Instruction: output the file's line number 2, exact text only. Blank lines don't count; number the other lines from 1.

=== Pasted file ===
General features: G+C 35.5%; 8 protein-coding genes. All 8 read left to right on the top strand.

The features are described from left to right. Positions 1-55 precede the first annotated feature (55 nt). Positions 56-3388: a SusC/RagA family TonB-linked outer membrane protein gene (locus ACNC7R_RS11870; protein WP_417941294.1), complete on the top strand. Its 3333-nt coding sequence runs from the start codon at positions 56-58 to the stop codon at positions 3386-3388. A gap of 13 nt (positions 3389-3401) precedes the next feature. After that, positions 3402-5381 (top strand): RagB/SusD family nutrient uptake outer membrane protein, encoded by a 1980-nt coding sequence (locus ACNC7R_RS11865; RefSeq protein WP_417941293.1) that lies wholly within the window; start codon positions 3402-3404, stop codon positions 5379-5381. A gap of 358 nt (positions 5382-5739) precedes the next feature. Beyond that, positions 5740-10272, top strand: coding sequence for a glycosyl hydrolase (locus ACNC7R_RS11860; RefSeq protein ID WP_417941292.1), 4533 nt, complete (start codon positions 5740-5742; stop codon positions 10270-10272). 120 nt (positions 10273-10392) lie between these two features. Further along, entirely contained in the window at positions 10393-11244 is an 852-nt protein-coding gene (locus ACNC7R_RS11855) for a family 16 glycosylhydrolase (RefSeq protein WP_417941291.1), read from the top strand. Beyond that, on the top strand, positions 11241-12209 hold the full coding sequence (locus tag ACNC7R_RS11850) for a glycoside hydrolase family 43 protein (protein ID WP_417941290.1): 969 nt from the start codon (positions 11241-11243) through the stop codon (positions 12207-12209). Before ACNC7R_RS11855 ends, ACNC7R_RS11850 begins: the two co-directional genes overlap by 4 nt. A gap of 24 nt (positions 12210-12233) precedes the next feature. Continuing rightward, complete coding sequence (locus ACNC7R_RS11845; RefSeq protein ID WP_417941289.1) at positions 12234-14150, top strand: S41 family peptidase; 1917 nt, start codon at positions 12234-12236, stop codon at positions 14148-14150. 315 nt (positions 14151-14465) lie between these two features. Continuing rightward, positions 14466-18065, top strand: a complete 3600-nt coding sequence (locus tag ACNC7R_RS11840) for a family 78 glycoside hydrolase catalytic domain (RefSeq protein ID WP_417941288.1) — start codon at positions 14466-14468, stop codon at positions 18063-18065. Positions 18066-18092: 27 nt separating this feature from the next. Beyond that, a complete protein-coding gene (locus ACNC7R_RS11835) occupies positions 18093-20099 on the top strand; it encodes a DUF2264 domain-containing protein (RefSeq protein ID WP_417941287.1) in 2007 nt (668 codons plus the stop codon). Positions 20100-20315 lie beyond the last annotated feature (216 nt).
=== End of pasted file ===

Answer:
The features are described from left to right. Positions 1-55 precede the first annotated feature (55 nt). Positions 56-3388: a SusC/RagA family TonB-linked outer membrane protein gene (locus ACNC7R_RS11870; protein WP_417941294.1), complete on the top strand. Its 3333-nt coding sequence runs from the start codon at positions 56-58 to the stop codon at positions 3386-3388. A gap of 13 nt (positions 3389-3401) precedes the next feature. After that, positions 3402-5381 (top strand): RagB/SusD family nutrient uptake outer membrane protein, encoded by a 1980-nt coding sequence (locus ACNC7R_RS11865; RefSeq protein WP_417941293.1) that lies wholly within the window; start codon positions 3402-3404, stop codon positions 5379-5381. A gap of 358 nt (positions 5382-5739) precedes the next feature. Beyond that, positions 5740-10272, top strand: coding sequence for a glycosyl hydrolase (locus ACNC7R_RS11860; RefSeq protein ID WP_417941292.1), 4533 nt, complete (start codon positions 5740-5742; stop codon positions 10270-10272). 120 nt (positions 10273-10392) lie between these two features. Further along, entirely contained in the window at positions 10393-11244 is an 852-nt protein-coding gene (locus ACNC7R_RS11855) for a family 16 glycosylhydrolase (RefSeq protein WP_417941291.1), read from the top strand. Beyond that, on the top strand, positions 11241-12209 hold the full coding sequence (locus tag ACNC7R_RS11850) for a glycoside hydrolase family 43 protein (protein ID WP_417941290.1): 969 nt from the start codon (positions 11241-11243) through the stop codon (positions 12207-12209). Before ACNC7R_RS11855 ends, ACNC7R_RS11850 begins: the two co-directional genes overlap by 4 nt. A gap of 24 nt (positions 12210-12233) precedes the next feature. Continuing rightward, complete coding sequence (locus ACNC7R_RS11845; RefSeq protein ID WP_417941289.1) at positions 12234-14150, top strand: S41 family peptidase; 1917 nt, start codon at positions 12234-12236, stop codon at positions 14148-14150. 315 nt (positions 14151-14465) lie between these two features. Continuing rightward, positions 14466-18065, top strand: a complete 3600-nt coding sequence (locus tag ACNC7R_RS11840) for a family 78 glycoside hydrolase catalytic domain (RefSeq protein ID WP_417941288.1) — start codon at positions 14466-14468, stop codon at positions 18063-18065. Positions 18066-18092: 27 nt separating this feature from the next. Beyond that, a complete protein-coding gene (locus ACNC7R_RS11835) occupies positions 18093-20099 on the top strand; it encodes a DUF2264 domain-containing protein (RefSeq protein ID WP_417941287.1) in 2007 nt (668 codons plus the stop codon). Positions 20100-20315 lie beyond the last annotated feature (216 nt).